Nine sociology students are spending six weeks in València, Spain, working as interns with community organizations while taking three-credit courses in Spanish culture and civilization.
Eleven business students just returned from a two-week trip to Nanjing, China, where they were immersed in international entrepreneurship along with students from India.
Several other students are taking part in field-based international experiences in far corners of the world like Australia, Morocco and Ecuador.
In all, 150 UMass Lowell students are studying and working in 20 countries around the world this summer through programs offered by the Office of International Experiences & Study Abroad
. That’s a 7 percent increase from the previous summer, when 139 students complemented their on-campus studies with a global experience.
“We are continuing to grow,” says Fern MacKinnon
, who has served as director of the Study Abroad office since it was launched in 2012
to advance global engagement and inclusive culture at the university. “We’re always finding new ways to incorporate experiential learning and academic coursework in an international setting.”
Of the 150 students traveling this summer, 100 are taking part in 10 different faculty-led courses abroad
, including a choral workshop in Tuscany, Italy, an international management course in Copenhagen, Denmark, and an Honors
course on Basque cultural immersion in San Sebastian, Spain.
“We’re able to offer programs that accommodate a wide variety of students from different majors and with different trip-duration preferences,” says MacKinnon, who credits strong faculty support for the growing interest in international experiences.
Studying abroad does more than immerse students in new cultures and languages – it also gives them a leg up on their future careers. According to a recent report
by the Institute of International Education, students who study abroad gain nearly a dozen “21st century workplace skills” including intercultural skills, curiosity, flexibility/adaptability, confidence and self-awareness. This expands students’ career possibilities and has a long-term impact on their career progression and promotion.
“They’re creating an international network and gaining skills that are valued by employers,” says MacKinnon, who notes that employers will often ask candidates about their study abroad experience when they see it on a résumé.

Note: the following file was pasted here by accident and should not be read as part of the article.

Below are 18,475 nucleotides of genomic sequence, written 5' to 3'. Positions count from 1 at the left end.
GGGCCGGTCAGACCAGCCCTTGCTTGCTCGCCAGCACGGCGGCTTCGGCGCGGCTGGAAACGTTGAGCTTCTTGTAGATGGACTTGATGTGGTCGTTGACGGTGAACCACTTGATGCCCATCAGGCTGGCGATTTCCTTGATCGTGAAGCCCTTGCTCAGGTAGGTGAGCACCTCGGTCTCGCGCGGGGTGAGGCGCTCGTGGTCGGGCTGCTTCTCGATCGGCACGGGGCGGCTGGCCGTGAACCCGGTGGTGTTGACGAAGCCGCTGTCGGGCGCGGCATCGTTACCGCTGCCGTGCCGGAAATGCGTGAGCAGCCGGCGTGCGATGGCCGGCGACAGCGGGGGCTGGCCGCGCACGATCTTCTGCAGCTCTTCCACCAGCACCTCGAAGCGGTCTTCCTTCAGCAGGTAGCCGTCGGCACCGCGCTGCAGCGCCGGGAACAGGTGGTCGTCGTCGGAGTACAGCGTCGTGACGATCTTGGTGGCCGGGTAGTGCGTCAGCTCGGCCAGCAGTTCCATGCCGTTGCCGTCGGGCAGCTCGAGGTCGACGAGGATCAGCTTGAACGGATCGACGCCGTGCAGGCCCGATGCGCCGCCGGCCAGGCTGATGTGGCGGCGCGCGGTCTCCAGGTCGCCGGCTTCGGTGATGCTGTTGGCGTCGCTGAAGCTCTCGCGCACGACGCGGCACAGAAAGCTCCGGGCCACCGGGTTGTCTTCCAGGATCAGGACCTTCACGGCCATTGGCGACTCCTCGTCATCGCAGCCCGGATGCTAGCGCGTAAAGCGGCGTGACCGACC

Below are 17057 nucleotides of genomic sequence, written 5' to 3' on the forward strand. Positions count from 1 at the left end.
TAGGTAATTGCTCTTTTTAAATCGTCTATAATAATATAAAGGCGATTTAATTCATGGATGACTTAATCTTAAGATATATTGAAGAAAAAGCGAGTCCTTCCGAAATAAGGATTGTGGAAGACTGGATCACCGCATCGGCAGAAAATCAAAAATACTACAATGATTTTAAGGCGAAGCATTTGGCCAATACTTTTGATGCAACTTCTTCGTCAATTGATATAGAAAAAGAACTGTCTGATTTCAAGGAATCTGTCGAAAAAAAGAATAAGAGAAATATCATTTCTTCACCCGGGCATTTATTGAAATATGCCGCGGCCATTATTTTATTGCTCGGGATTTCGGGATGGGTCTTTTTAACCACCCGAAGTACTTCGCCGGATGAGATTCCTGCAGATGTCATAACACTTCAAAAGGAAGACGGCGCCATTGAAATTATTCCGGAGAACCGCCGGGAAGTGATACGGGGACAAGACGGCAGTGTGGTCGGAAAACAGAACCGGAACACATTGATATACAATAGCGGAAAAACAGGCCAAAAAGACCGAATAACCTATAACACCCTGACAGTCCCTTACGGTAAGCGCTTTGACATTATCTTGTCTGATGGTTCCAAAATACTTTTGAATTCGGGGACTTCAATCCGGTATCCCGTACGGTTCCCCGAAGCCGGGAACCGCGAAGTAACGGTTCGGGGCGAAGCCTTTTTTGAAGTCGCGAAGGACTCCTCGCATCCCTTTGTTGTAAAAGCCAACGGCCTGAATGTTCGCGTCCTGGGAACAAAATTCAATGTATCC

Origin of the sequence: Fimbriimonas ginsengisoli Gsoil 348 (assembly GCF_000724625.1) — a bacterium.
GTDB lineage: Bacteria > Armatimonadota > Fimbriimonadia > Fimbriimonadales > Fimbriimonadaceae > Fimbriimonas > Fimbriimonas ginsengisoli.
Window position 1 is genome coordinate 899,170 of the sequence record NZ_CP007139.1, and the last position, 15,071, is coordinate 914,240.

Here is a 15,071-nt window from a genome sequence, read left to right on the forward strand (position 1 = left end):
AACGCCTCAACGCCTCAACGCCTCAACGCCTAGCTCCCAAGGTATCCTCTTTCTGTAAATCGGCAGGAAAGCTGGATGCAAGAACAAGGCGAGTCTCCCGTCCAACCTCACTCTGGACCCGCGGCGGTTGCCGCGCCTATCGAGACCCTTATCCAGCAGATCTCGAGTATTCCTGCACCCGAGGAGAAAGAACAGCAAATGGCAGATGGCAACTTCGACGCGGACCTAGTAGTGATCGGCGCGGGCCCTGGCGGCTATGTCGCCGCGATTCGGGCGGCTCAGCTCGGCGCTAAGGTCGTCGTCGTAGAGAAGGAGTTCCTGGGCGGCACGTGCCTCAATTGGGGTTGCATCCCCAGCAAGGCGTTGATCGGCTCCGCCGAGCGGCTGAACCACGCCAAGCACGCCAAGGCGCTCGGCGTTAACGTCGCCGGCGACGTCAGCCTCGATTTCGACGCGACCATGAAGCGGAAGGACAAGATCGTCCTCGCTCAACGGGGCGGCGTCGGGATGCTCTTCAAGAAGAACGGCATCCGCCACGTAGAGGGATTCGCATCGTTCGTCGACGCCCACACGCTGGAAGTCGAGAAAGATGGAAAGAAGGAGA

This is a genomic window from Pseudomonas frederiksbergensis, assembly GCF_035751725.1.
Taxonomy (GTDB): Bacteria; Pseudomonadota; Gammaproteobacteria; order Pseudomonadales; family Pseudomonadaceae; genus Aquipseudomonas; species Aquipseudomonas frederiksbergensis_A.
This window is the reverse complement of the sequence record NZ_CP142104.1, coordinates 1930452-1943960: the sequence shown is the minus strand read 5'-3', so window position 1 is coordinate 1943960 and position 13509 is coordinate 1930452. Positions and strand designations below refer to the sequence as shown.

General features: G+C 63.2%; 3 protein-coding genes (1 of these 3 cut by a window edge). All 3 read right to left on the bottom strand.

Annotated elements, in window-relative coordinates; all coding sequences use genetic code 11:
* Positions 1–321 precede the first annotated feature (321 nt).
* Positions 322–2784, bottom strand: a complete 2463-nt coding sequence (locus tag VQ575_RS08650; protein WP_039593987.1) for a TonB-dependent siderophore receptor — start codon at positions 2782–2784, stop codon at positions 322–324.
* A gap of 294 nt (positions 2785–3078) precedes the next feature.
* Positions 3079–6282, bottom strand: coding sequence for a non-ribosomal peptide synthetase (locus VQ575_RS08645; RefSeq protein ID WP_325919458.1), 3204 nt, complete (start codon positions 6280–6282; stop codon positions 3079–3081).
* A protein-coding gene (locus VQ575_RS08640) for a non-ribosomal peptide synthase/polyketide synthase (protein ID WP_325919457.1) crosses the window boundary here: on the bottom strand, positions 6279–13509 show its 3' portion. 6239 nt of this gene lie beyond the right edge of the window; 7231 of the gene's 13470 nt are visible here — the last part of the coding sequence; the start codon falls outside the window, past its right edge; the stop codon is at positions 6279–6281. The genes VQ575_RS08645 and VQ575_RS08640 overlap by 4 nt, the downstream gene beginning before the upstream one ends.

With that in mind, the Study Abroad office has partnered with the Career & Co-op Center
to offer résumé workshops that focus specifically on how students can best leverage their international experiences when applying and interviewing for a job.
One new way in which students can highlight their study abroad experience is through the River Hawk Experience Distinction (RHED
) program, which gives them a special notation on their official transcript and a certificate of recognition. The program now includes a Global Engagement
distinction, which students can earn by taking part in two global engagement experiences, one of which must be outside of the United States.
Through the Undergraduate Research Opportunity and Collaborations (UROC
) program, students can also receive a stipend of up to $4,000 to put toward either a traveling seminar and exchange or on an international field-based experience. Of the 300 UROC scholars so far, MacKinnon says about 50 have chosen the international option.
Among those UROC recipients traveling this summer are biology major Alexandra Collias, who is addressing conservation in the Turks and Caicos Islands; business administration major Andre DiFilippo
, who is working as an intern at a startup accelerator firm in Melbourne, Australia; and nursing major Kimberly Ng
, who is working at a school for physically and mentally disabled children in Quito, Ecuador.
University partnerships are key to the study abroad programs. UMass Lowell currently has more than 100 international partnerships and exchanges
around the world, including a new one this summer at the University of València in Spain. That’s where nine sociology students, led by lecturer Thomas Piñeros-Shields
, are spending six weeks
working as interns and doing coursework. In the spring, students from the University of València will come to UMass Lowell.
“This program illustrates the impact that experiential learning can offer a student,” MacKinnon says.
Another good example is the award-winning
Global Entrepreneurship Exchange (GE2
) program, developed by Manning School of Business
senior lecturer Ashwin Mehta
. The program expanded this summer to China, where students learned and worked with peers from Nanjing University of Posts and Telecommunications and KLE Technological University in Hubli, India.
“It is one thing to read about a culture, but it is even better to experience different cultures first hand,” senior business administration major Hannah Wright blogged
during the trip. “Being able to step out of your comfort zone and try something new is the essence of this program.”